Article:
September 20, 2013

Conservation Tillage Research

Shows Benefits

By Patrick Cavanaugh, Editor

 Twilight Conservation Tillage Attendees listen to speakers 
Jeff Mitchell, a UC Davis cropping systems specialist and the coordinator of the recent Twilight Conservation Tillage (CT) field day noted the ‘unifying themes’ that the UC and industry are working on.  The event included three bus tour stops at three center pivot locations and several stops at the UC West Side Research and Education Center in Five Points.

 “Our basic goal in this event was to provide new and emerging information on precision irrigation systems and in particular overhead irrigation which may be far more widely used in the Valley in the future,” said Mitchell. 

“Second, we also intended to provide information and solutions, both technological and also in terms of soil management, to problems that may arise with the use of this new irrigation approach,” Mitchell said, adding,  “These technologies include careful matching of water application devices (nozzle packages) and innovative ‘boom back’ drop hoses that keep wheel tracks dry.” 

The soil management practices include reduced disturbance, residue preservation, and soil carbon building through the use of cover crops.  Together, these strategies can improve soil quality and function and allow the sustainable use of cheaper, precision irrigation systems such as overhead. 

Mitchell spoke about CT Research
Our third theme was to provide new information on various applications of ‘conservation agriculture’ that we’ve been working on.  These include no-till cotton and tomato production, strip-tillage sugar beet production in high residue, flat-planted conditions, and the use of cover crops in SJV annual cropping systems.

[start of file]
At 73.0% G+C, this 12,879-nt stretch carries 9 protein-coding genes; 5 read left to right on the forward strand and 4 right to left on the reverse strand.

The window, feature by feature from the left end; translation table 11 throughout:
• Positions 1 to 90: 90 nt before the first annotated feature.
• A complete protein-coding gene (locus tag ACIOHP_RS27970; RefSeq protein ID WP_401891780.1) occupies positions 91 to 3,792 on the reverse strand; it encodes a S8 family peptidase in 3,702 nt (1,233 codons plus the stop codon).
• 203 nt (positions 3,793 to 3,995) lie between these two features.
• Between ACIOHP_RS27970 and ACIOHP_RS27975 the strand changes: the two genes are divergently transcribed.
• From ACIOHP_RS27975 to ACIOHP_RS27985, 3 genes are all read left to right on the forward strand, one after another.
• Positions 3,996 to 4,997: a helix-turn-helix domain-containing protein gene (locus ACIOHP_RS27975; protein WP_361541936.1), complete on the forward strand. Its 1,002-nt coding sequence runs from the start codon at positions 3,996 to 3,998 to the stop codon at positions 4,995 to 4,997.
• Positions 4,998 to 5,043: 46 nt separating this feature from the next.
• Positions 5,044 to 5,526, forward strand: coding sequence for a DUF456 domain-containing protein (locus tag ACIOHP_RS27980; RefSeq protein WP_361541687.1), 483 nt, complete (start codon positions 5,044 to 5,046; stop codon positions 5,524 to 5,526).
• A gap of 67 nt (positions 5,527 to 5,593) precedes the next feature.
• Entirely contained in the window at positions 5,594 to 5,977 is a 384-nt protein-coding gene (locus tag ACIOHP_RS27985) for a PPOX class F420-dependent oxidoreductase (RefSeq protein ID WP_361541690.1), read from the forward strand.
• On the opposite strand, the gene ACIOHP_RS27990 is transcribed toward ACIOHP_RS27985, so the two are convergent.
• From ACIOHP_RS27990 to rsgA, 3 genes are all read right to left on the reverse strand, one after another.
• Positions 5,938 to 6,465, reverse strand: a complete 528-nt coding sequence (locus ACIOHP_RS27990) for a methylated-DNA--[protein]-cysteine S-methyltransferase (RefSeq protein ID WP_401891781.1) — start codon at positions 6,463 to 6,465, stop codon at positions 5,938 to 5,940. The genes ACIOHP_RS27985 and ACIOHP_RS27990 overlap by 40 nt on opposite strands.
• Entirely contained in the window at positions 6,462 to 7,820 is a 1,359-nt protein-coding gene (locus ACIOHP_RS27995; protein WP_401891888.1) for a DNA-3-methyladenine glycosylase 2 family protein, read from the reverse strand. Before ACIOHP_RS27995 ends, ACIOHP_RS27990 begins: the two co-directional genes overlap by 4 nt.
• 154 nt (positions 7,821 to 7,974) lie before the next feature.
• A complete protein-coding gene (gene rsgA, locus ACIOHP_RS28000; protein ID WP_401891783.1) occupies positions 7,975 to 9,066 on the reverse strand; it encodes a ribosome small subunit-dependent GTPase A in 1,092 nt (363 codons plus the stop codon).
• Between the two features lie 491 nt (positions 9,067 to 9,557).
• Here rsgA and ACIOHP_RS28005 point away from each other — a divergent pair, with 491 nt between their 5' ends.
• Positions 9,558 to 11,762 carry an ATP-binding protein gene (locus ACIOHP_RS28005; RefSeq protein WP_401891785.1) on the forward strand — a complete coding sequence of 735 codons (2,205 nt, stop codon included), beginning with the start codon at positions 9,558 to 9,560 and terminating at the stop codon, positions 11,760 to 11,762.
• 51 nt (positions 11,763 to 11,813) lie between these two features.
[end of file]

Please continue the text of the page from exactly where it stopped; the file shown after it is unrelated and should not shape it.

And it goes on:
“A big part of what we talked about was conservation agriculture,” said Mitchell. “This cultural practice is used in different areas around the world as an alternative to conventional agriculture,” he said.

He outlined what a diverse group of UC researchers, farmers and others who are part of the Conservation Agriculture Systems Innovation (CASI). A lot of it points to what we have been doing with conservation agricultural principles and practices here.

“In the context of how to improve the soil resource, well it’s a hard case to make,” Mitchell said. “Why should anyone be concern with soil quality? Since data has been collected since 1920 with processing tomatoes, the yields have gone up 747 percent. This phenomenal success in increased production is indisputable. With this in mind, many could rightly ask how in the world could anyone say that I have a problem with soil quality,” noted Mitchell.

Mitchell outlined concerns stemming from a late April meeting with growers along with UC Farm Advisors, Natural Resources Conservation District (NRDC) and private companies. The goal of the meeting was to come up with a list of practices that people would recognize as improving the soil.

“The ideas on list were really nothing new,” said Mitchell. “But I would doubt that there are very many people doing some of the harder ones such as reducing soil disturbance, which means reducing physical, biological and chemical disturbance. Most fields are very heavily tilled.”

The list also stated that rotating crops would be good, and there are many growers who do that. But Mitchell said there are growers who are deliberately trying to increase soil carbon.

"Soil Improvement ideas are not new."
Soil carbon relates to the organic matter in the soil. It improves the physical properties of soil. It increases the cation exchange capacity (CEC) and water-holding capacity of sandy soil, and it contributes to the structural stability of clay soils by helping to bind particles into aggregates, which improves soils.

Mitchell said there are farmers around the country such as in Ohio and New Mexico, who are using no till, (reduced disturbance). “They are adding cover crops to their systems and increasing soil carbon and at the same time, they are reducing cost. So there are people who are doing this,” he said.